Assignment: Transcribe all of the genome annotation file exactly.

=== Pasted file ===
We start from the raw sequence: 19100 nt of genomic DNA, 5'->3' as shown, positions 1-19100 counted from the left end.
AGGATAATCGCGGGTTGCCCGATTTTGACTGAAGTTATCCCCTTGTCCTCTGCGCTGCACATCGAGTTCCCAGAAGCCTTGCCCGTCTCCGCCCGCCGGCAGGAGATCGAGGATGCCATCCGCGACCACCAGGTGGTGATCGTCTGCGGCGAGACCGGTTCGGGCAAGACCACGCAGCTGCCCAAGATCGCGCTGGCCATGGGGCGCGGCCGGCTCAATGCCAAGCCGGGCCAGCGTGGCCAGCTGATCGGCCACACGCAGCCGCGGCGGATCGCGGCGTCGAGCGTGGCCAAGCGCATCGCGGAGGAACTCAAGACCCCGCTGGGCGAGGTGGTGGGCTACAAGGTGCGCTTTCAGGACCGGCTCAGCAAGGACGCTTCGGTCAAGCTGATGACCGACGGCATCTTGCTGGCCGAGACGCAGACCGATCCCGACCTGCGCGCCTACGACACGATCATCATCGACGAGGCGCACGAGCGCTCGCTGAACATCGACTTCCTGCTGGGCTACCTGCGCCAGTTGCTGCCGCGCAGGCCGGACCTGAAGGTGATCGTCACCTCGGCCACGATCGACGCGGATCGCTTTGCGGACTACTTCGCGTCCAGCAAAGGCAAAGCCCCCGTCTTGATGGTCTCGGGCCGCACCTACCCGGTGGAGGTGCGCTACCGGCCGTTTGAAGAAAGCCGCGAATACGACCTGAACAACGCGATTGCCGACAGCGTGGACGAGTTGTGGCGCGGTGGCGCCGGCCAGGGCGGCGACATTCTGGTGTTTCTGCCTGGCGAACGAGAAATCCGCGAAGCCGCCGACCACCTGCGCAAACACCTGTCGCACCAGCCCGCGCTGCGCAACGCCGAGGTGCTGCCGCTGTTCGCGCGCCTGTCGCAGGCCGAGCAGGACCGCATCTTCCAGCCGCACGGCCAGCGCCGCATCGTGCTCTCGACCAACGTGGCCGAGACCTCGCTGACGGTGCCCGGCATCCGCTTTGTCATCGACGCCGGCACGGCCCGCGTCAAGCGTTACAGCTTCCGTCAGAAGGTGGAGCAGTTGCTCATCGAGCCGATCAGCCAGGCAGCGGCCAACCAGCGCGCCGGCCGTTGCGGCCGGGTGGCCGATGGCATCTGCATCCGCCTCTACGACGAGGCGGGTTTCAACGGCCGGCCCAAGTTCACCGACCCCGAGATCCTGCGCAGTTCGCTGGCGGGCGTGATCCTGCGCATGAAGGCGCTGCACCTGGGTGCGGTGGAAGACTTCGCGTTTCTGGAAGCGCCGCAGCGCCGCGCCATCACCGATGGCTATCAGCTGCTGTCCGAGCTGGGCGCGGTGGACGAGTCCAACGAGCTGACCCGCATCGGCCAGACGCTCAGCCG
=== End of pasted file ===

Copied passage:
We start from the raw sequence: 19100 nt of genomic DNA, 5'->3' as shown, positions 1-19100 counted from the left end.
AGGATAATCGCGGGTTGCCCGATTTTGACTGAAGTTATCCCCTTGTCCTCTGCGCTGCACATCGAGTTCCCAGAAGCCTTGCCCGTCTCCGCCCGCCGGCAGGAGATCGAGGATGCCATCCGCGACCACCAGGTGGTGATCGTCTGCGGCGAGACCGGTTCGGGCAAGACCACGCAGCTGCCCAAGATCGCGCTGGCCATGGGGCGCGGCCGGCTCAATGCCAAGCCGGGCCAGCGTGGCCAGCTGATCGGCCACACGCAGCCGCGGCGGATCGCGGCGTCGAGCGTGGCCAAGCGCATCGCGGAGGAACTCAAGACCCCGCTGGGCGAGGTGGTGGGCTACAAGGTGCGCTTTCAGGACCGGCTCAGCAAGGACGCTTCGGTCAAGCTGATGACCGACGGCATCTTGCTGGCCGAGACGCAGACCGATCCCGACCTGCGCGCCTACGACACGATCATCATCGACGAGGCGCACGAGCGCTCGCTGAACATCGACTTCCTGCTGGGCTACCTGCGCCAGTTGCTGCCGCGCAGGCCGGACCTGAAGGTGATCGTCACCTCGGCCACGATCGACGCGGATCGCTTTGCGGACTACTTCGCGTCCAGCAAAGGCAAAGCCCCCGTCTTGATGGTCTCGGGCCGCACCTACCCGGTGGAGGTGCGCTACCGGCCGTTTGAAGAAAGCCGCGAATACGACCTGAACAACGCGATTGCCGACAGCGTGGACGAGTTGTGGCGCGGTGGCGCCGGCCAGGGCGGCGACATTCTGGTGTTTCTGCCTGGCGAACGAGAAATCCGCGAAGCCGCCGACCACCTGCGCAAACACCTGTCGCACCAGCCCGCGCTGCGCAACGCCGAGGTGCTGCCGCTGTTCGCGCGCCTGTCGCAGGCCGAGCAGGACCGCATCTTCCAGCCGCACGGCCAGCGCCGCATCGTGCTCTCGACCAACGTGGCCGAGACCTCGCTGACGGTGCCCGGCATCCGCTTTGTCATCGACGCCGGCACGGCCCGCGTCAAGCGTTACAGCTTCCGTCAGAAGGTGGAGCAGTTGCTCATCGAGCCGATCAGCCAGGCAGCGGCCAACCAGCGCGCCGGCCGTTGCGGCCGGGTGGCCGATGGCATCTGCATCCGCCTCTACGACGAGGCGGGTTTCAACGGCCGGCCCAAGTTCACCGACCCCGAGATCCTGCGCAGTTCGCTGGCGGGCGTGATCCTGCGCATGAAGGCGCTGCACCTGGGTGCGGTGGAAGACTTCGCGTTTCTGGAAGCGCCGCAGCGCCGCGCCATCACCGATGGCTATCAGCTGCTGTCCGAGCTGGGCGCGGTGGACGAGTCCAACGAGCTGACCCGCATCGGCCAGACGCTCAGCCG